Christmas with a Capital
â€œFor God so loved the world that he gave his one and only Son, that whoever believes in him shall not perish but have eternal life.â€? John 3:16
History tells us that the legend of St. Nicholas can be traced back hundreds of years to a monk, who eventually became a bishop, in the early church. It is believed that Nicholas was born sometime around 280 A.D. somewhere around modern-day Turkey. He was a very kind and generous man who was very wealthy and tried to live out Jesus’ words to “sell all you have and give it to the poor.” He gave away all of his inherited wealth and traveled the countryside helping the poor, suffering, and sick and advocating for the rights of children. So, St. Nicholas became the subject of many legends for hundreds of years, and then in the 18th century, he was given a nickname by the people in Holland which is used by millions today—Santa Clause. But even then, with that nickname, Santa Clause was viewed as a model for philanthropy, an example of what it means to serve the poor, and because he was an ancient priest—a faithful servant of Jesus Christ, Nicholas was thought of as someone who was fully committed to loving, serving, and helping those in need, for the sake of the Kingdom of God. He was even persecuted for his faith and was imprisoned for some time in his life, which made people respect and love him even more. The Oxford Dictionary of the Christian Church says that Nicholas is regarded as the Patron Saint of sailors, the Patron Saint of Russia and the Patron Saint of Children. So when did things get off track? When did St. Nicholas, St. Nick, Santa Clause change from being viewed as an obedient disciple of Christ who took care of the needy to being thought of as this jolly ole fellow who is the benevolent giver of anything your heart desires? The change in how he was viewed began immediately after his death. He died on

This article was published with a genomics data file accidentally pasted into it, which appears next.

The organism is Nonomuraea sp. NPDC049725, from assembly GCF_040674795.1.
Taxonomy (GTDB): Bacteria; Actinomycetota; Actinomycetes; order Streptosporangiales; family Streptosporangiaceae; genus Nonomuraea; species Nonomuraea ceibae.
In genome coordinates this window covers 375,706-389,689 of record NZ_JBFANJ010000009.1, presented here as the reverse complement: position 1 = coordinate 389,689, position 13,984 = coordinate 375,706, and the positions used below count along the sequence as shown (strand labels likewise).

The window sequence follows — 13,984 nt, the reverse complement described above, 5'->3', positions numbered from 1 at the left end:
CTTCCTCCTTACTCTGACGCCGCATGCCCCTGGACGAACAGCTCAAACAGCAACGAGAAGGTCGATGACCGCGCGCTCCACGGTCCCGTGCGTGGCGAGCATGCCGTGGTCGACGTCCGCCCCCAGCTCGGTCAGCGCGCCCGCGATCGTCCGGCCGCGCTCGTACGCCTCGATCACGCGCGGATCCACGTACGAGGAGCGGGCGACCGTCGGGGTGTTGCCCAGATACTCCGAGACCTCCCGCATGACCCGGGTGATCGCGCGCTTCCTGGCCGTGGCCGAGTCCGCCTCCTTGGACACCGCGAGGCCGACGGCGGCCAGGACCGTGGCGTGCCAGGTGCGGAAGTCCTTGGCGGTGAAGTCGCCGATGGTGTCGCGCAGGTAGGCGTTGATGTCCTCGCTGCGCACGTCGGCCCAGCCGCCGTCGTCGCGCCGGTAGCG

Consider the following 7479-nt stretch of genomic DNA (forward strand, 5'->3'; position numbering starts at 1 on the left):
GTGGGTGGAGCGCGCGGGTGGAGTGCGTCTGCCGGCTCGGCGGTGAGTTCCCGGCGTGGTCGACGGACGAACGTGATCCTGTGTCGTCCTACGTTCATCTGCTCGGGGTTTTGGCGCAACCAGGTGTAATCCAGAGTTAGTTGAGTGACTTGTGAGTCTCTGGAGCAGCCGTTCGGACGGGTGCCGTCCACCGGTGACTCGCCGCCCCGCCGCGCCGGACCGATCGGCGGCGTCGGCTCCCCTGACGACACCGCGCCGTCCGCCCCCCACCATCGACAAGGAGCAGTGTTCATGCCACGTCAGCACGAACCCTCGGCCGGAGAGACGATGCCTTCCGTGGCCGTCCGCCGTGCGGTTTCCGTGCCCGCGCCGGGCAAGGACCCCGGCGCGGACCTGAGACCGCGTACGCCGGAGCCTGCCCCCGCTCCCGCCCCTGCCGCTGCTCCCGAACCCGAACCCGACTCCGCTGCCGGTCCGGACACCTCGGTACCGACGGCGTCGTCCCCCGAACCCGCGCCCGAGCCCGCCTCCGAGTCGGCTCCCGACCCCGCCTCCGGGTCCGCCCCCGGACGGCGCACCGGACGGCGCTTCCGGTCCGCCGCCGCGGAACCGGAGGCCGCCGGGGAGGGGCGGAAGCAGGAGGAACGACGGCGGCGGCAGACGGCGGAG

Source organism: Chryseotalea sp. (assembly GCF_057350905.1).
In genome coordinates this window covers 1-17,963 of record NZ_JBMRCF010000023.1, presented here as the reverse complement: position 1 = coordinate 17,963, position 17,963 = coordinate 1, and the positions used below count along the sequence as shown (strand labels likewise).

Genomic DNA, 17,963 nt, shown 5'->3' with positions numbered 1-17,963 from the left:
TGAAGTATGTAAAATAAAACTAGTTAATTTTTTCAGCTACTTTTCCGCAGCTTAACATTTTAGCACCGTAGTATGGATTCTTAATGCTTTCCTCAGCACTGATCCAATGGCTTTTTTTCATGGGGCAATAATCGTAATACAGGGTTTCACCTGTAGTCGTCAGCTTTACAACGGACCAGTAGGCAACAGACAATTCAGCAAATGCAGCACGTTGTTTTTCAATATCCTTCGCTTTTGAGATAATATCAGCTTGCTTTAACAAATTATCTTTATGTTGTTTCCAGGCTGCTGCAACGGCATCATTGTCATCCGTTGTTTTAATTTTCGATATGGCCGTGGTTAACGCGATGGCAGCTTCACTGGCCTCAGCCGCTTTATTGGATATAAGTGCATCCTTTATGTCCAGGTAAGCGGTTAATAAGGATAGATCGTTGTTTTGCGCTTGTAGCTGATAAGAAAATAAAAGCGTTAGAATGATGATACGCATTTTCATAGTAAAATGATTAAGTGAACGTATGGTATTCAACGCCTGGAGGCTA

December 6, 343 AD and every year after, a festival that was called, Feast Day was celebrated on the anniversary of his death. Not only was this an excuse to party like it’s 399, but this date was traditionally considered a lucky day to make large purchases, get married or give gifts to children. By the time of the Renaissance, St. Nicholas was the most popular saint in Europe. But it really wasn’t until the year 1822 that St. Nicholas began to become who we think of today. In 1822, an Episcopal minister named Clement Clarke Moore, wrote a poem for his three daughters. It was a Christmas poem that he called “An Account of a Visit from St. Nicholas.” We know it better as: Twas the Night Before Christmas. Many of us like this poem. It’s great, and it’s fun—it’s a beautiful poem and a beautiful story. But, we have to remind ourselves that neither this story nor the main character in it represents what Christmas is all about. Santa is a happy part of Christmas, but he’s not central to Christmas; this story is a great story but it doesn’t encompass the real meaning of Christmas. In fact, this story and Santa are both quite insignificant to the Christmas story. And, if St. Nicholas were here today, I imagine he would be extremely embarrassed at what he’s become to us. If he were here today, he would point us to Scripture as our text to recite so often that we learn it by heart. He would remind us that it is God who is the benevolent giver of all good things. After all, it is God who gave the greatest gift of all.
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HOLIDAY SCHEDULE CHRISTMAS EVE SERVICE — 5:30 PM CHRISTMAS DAY — NO HUB SERVICE THERE WILL BE AN 11:05 CHURCH WIDE SERVICE IN THE SANCTUARY. NEW YEAR’S EVE OPEN HOUSE AT THE NELSON’S — 6PM – 10 PM
CRY ROOM IS AVAILABLE IN ROOM 312
CHRIST UNITED METHODIST CHURCH 3300 AUSTIN PARKWAY SUGAR LAND, TEXAS 77479 PHONE: 281.980.6888
The Hub Note 12.11.11